Bengaluru woman gets Aadhaar without biometrics for pension
The 65-year-old lost her hands and vision due to leprosy
A 65-year-old Bengaluru woman, who lost her hands and vision due to leprosy, was enrolled for an Aadhaar card without the mandatory biometrics of her iris and fingerprints to restore her monthly welfare pension, her doctor said.
“Sajida Begum, who has been living at the Leprosy Hospital in Bengaluru, was enrolled on Tuesday for an Aadhaar card as a special case without biometrics, as she had lost her fingers and vision due to leprosy,” the hospital’s administrative medical officer, Dr. Ayub Ali Khan Zai, said. Ms. Begum, who had contracted leprosy at a young age, had been living at the Karnataka government-run hospital for over a decade.
“I receive about ₹1,000 pension every month, which stopped coming for the past four months,” Ms. Begum said.
Letter from the bank
“She had complained to us few days ago that she was not receiving her monthly pension. We were later told that she had received a letter from the bank asking her to link her pension account with the Aadhaar number,” the doctor said. The Staterun Unique Identification Authority of India (UIDAI) requires one to provide biometric information — 10 fingerprints and two iris scans and a facial photograph — to be issued with an Aadhaar card.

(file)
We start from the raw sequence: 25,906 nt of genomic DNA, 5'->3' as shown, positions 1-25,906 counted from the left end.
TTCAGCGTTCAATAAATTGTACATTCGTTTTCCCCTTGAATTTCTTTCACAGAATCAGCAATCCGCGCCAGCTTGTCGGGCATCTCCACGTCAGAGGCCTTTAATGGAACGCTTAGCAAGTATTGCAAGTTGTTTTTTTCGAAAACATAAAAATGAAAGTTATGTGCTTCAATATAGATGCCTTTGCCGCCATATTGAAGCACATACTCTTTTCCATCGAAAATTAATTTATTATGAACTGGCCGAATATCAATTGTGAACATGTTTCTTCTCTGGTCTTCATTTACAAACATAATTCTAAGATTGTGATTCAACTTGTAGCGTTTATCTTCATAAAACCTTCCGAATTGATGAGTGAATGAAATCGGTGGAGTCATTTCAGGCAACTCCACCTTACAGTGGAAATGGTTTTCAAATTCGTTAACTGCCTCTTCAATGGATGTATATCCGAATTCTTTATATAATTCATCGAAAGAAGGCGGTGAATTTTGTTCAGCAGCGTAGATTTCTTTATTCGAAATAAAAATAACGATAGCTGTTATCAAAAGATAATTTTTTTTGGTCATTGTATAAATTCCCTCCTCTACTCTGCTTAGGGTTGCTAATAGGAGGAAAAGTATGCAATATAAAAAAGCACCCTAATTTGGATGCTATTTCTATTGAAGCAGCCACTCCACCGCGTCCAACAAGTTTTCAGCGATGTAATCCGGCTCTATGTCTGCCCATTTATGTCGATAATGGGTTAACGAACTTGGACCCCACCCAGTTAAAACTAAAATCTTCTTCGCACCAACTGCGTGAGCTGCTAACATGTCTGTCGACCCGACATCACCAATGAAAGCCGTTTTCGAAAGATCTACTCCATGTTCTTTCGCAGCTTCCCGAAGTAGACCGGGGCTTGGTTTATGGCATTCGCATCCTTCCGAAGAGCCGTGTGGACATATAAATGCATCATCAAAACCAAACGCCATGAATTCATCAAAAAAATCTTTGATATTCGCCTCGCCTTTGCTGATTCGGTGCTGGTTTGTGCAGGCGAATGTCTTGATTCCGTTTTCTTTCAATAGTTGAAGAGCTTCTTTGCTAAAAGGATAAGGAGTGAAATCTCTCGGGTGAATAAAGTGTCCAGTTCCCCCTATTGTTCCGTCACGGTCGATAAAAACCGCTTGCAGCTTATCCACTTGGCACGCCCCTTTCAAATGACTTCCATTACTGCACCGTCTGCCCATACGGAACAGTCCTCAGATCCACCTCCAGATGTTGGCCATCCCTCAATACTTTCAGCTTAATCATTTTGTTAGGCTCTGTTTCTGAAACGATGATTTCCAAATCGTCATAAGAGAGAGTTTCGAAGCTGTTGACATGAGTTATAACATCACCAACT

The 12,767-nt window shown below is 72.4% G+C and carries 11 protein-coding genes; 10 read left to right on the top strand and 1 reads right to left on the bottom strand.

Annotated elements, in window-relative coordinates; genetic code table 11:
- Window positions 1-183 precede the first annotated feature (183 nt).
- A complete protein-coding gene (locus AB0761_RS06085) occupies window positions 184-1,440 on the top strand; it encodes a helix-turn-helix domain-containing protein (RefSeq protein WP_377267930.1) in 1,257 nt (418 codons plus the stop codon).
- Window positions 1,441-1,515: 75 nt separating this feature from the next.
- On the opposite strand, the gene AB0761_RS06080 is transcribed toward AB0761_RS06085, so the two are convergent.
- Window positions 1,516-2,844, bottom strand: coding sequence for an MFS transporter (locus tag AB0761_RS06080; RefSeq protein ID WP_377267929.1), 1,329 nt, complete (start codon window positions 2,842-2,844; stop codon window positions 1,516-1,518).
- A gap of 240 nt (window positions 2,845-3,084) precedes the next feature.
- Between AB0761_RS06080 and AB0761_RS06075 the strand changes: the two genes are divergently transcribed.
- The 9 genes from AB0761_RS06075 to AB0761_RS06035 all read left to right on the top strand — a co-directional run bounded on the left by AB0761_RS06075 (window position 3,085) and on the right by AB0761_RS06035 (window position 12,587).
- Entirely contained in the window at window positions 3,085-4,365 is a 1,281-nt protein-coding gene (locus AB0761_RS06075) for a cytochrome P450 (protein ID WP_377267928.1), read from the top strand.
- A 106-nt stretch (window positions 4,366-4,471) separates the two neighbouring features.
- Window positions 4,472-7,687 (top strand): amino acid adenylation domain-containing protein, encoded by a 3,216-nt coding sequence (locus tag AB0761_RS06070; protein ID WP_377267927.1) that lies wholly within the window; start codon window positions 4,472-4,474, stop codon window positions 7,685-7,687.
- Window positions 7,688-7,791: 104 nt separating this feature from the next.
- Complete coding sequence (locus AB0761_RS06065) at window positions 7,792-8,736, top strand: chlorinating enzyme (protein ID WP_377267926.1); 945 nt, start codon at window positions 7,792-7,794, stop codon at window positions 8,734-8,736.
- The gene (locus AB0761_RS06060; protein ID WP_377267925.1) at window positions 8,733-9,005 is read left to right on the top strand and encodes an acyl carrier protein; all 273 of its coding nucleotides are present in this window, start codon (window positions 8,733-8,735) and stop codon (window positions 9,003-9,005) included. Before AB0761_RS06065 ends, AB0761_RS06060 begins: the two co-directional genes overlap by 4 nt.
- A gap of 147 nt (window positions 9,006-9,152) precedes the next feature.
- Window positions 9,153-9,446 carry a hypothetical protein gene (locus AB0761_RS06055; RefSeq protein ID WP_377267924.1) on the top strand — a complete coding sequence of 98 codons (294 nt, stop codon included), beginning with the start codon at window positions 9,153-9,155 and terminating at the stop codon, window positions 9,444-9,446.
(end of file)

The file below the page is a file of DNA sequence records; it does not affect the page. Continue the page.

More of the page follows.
The existing rules made Ms. Begum incapable of receiving an Aadhaar number, and thereby her pension.
With the hospital authorities approaching the local UIDAI centre, Ms. Begum and six others from the Leprosy Hospital were considered as special cases and were enrolled for the identity number.